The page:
Some of this is very silly. It's a result of how OpenJDK 8's initial development and updates are two different OpenJDK projects.
In other words, do not use
jdk8/jdk8! They contain unpatched vulnerabilities.
Lets break down the tag format used in OpenJDK 8
jdk8 indicates that this is a JDK 8 or Update
uXYZ indicates what JDK 8 Update this tag indicates
bABC is the build number of this particular update. Build numbers are meaningless to us outside Oracle. They correspond to some internal build numbers.
jdk8-bXYZ tags should be identical between jdk8u and jdk8, since the update repository contains all the tags from the initial jdk8 repository. The
jdk8uXYZ-bABC tags are the ones you want. These tags are in numerical order.
jdk8u131-b00 is an earlier version compared to
So, if you want the latest JDK 8 Update, look at http://hg.openjdk.java.net/jdk8u/jdk8u/ (or basically the same contents but gets updates (possibly) faster: http://hg.openjdk.java.net/jdk8u/jdk8u-dev/), find the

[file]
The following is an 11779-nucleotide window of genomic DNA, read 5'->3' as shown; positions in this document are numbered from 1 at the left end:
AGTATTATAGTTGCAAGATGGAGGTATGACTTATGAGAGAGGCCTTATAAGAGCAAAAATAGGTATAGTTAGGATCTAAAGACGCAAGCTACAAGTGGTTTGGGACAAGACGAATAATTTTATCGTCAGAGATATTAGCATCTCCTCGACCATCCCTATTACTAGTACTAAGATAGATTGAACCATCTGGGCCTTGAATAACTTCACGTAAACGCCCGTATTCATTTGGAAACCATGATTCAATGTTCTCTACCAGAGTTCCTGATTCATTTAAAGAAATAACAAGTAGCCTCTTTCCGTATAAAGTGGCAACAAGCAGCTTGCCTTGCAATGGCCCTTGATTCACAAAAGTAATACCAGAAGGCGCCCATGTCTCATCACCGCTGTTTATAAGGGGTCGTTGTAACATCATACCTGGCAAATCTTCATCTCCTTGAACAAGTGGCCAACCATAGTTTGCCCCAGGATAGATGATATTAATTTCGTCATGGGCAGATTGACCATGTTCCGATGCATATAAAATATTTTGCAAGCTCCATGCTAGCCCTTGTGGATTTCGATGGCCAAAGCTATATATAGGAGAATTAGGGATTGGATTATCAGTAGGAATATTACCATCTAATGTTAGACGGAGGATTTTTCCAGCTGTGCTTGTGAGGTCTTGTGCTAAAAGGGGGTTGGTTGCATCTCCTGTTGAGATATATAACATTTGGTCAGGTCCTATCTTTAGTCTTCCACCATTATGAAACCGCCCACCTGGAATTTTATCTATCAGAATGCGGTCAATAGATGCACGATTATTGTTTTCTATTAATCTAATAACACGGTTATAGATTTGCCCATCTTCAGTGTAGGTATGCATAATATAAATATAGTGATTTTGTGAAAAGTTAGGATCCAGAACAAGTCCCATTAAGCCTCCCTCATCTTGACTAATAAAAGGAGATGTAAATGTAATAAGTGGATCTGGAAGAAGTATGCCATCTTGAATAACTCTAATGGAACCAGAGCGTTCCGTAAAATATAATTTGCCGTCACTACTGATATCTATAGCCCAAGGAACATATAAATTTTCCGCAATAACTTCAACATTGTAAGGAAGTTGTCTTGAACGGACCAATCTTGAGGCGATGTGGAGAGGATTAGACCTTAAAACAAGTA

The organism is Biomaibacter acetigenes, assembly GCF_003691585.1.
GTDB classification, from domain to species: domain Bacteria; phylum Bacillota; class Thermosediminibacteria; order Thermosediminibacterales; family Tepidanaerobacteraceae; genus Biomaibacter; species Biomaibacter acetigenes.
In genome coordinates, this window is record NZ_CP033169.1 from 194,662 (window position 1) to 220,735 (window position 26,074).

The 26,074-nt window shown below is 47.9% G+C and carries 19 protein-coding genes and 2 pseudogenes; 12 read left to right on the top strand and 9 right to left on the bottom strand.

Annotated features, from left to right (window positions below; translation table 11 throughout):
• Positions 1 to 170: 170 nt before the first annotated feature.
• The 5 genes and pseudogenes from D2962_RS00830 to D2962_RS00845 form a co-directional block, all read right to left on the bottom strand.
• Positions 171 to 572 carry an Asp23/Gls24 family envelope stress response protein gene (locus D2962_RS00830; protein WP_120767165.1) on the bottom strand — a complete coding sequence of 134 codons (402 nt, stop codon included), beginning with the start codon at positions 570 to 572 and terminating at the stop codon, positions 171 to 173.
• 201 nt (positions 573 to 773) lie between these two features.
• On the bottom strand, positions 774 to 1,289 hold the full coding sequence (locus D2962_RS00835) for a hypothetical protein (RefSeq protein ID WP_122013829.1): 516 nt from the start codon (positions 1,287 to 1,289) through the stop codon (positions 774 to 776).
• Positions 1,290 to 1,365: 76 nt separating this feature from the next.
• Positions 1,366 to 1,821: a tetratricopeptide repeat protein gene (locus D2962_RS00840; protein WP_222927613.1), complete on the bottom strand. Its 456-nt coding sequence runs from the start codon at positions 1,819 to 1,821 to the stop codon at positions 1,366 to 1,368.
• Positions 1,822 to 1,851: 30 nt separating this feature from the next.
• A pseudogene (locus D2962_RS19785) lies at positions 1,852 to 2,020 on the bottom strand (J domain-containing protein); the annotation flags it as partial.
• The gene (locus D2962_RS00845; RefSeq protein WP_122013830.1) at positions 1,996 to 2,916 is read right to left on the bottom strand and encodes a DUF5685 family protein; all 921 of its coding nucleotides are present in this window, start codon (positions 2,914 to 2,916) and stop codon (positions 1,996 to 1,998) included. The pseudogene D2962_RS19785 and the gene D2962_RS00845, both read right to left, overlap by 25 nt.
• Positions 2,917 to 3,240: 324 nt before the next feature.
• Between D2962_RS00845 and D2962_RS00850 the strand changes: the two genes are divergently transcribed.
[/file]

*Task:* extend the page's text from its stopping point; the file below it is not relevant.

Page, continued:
jdk8uXYZ-bABC tag where
XYZ is the highest value (pick
jdk8u23) and then pick the one with the highest ABC value (pick
jdk8u49-b24). Keep in mind that it may be an in-development version!
If you know you want something analogous to Oracle's JDK 8 Update 131, look for the
jdk8u131-ABC tag with the highest value of
ABC (appears to be
jdk8u131-b11). The tags don't change after Oracle's public release of similarly-numbered update.
Everyone agrees this is a bad versioning system. I know some people who publicly objected against this weird repository system too, and I agree with them.
The tags are getting fixed for OpenJDK 9 via JEP 223 (see "Mercurial changeset tags").